Trust: a key element in effective social dialogue / Foundation Focus, September 2015
How has the crisis impacted on social dialogue in workplaces? Findings from Eurofound’s third European Company Survey show that, despite the crisis, many workplaces in Europe have managed to retain their well-functioning social dialogue practices. In fact, companies where social dialogue is working well report better company performance and overall workplace well-being. However, the research points to a sizeable minority of companies where social dialogue is characterised by a lack of resources, poor trust between management and employee representatives, and relatively high levels of industrial action.
According to the third European Company Survey, structures for workplace social dialogue are found in only about a third of establishments with 10 or more employees in the EU28: just 32% of establishments have an official structure for employee representation, and 26% of establishments are a member of an employers’ organisation, or part of a company that is (Eurofound, 2015d). In this respect, differences between countries are huge. The Nordic countries have relatively high levels of organisation of both labour and capital (generally, it is found that higher levels of organisation of workers coincides with higher levels of organisation of employers). However, and worryingly, in a relatively large group of countries – including the Czech Republic, Greece, Hungary, Latvia, Malta and the UK – only a small minority of establishments have structures for employee representation and are members of employers’ organisations. Size differences play a significant role, with small and medium-sized establishments being much less likely to have an official employee representation or to be a member of an employers’ organisation.
Collective bargaining coverage
The absence of an employee representation at the workplace level does not necessarily mean that the workers in the establishment are entirely unrepresented. Collective bargaining can take place at various levels and higher-level collective bargaining (at the national, sectoral or company level) is likely to impact on the establishment as well. The survey results show that, overall, employees in 67% of establishments are covered by one or more collective wage agreements: 30% of establishments are covered by a company-level collective wage agreement, 29% by a sectoral or regional-level agreement, 23% by a cross-sectoral agreement and 21% by an agreement negotiated for workers in a specific occupation.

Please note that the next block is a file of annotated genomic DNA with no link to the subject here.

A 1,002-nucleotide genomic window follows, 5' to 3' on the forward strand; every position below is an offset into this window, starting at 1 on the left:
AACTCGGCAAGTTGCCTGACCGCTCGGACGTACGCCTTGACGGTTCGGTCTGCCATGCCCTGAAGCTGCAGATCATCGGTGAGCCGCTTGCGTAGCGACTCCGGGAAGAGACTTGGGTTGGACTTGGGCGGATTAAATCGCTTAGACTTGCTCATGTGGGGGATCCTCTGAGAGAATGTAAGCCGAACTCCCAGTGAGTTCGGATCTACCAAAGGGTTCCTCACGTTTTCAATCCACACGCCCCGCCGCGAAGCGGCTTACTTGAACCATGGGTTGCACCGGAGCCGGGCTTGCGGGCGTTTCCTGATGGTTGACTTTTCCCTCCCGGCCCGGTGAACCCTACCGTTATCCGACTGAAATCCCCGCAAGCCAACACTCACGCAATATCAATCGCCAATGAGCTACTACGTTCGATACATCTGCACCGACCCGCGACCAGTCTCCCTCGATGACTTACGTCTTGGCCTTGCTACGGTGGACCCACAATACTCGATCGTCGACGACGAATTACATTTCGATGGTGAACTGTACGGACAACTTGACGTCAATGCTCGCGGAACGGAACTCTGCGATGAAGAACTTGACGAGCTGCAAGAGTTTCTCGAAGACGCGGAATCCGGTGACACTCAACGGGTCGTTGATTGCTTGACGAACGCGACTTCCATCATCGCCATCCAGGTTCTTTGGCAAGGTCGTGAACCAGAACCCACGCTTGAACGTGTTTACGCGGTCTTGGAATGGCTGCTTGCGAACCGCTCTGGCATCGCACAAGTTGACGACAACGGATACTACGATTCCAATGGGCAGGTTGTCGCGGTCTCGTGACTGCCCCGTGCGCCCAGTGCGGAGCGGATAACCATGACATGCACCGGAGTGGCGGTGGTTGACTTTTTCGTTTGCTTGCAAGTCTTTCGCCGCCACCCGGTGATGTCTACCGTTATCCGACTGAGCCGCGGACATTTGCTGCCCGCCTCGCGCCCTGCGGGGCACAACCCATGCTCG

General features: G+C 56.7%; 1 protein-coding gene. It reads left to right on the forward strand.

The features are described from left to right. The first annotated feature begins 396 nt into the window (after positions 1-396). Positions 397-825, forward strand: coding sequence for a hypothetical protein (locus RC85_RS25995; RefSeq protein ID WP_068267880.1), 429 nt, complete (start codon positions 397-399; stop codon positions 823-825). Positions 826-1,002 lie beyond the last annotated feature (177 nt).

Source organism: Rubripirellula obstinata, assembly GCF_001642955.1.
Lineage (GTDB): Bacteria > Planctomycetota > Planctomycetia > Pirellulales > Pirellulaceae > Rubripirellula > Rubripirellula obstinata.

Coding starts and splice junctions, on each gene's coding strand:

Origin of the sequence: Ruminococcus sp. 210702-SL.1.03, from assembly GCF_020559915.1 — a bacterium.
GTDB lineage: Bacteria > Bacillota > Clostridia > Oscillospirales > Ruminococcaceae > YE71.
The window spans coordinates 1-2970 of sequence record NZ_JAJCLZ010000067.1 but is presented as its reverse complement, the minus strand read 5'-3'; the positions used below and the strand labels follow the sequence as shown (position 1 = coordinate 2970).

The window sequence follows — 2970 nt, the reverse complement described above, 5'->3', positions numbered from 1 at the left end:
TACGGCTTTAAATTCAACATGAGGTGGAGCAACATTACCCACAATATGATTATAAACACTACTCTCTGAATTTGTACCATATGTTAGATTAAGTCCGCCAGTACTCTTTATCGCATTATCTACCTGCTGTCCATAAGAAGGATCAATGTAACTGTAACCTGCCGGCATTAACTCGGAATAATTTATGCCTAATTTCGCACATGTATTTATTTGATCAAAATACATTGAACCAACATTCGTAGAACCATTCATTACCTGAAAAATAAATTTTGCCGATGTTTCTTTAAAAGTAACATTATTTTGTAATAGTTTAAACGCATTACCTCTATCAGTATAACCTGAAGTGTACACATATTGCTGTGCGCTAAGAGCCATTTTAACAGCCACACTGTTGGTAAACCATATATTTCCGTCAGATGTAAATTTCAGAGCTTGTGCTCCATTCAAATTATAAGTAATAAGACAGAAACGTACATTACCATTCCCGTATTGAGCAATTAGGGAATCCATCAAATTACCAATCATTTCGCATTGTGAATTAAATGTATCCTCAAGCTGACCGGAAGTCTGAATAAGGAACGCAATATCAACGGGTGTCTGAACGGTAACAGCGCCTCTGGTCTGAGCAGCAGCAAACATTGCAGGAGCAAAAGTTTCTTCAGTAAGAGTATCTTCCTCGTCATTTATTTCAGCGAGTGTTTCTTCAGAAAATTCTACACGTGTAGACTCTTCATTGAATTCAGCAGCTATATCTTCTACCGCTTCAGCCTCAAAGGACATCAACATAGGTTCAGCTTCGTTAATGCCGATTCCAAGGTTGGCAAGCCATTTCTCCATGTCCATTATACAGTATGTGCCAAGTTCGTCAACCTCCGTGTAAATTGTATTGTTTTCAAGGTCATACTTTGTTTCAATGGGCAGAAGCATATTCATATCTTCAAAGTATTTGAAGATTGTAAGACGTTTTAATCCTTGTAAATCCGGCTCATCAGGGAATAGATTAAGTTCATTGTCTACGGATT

In establishments where there is a structure for workplace social dialogue, the vast majority of employee representatives report having sufficient time to carry out their duties. Smaller proportions report having received training for their duties (32%) and having access to external advice (37%). As would be expected, given the obligations arising from the Information and Consultation Directive (European Parliament, 2002), a large majority of employee representatives report having received information on the financial situation of the establishment (75%) and on its employment situation (80%). Again, information provision is better in larger establishments, and country differences are quite pronounced.
In just over half of all establishments, the employee representation is involved in joint decision-making on important decisions. However, in around one-third of establishments, the employee representation is not involved in, or only informed about, important decisions. Similarly, around half of the employee representatives (52%) report having had at least some influence on the most important decision taken in the establishment in recent years. Some 17% report having a strong influence, leaving 31% not having any influence at all.
Relationships of trust
In order to capture the degree of trust between management and employee representation, two separate indices were constructed. The ‘Trust in management’ index is based on the employee representative’s assessment of the management’s trustworthiness, their general relationship with management, their perception of the management’s sincerity and whether or not they felt they were treated less favourably because of their position as employee representative. The ‘Trust in employee representation’ index is based on the manager’s assessment of the employee representation’s trustworthiness, their view on whether the involvement of the employee representation is constructive, and whether or not consulting the employee representation in important changes leads to greater staff commitment to the implementation of changes.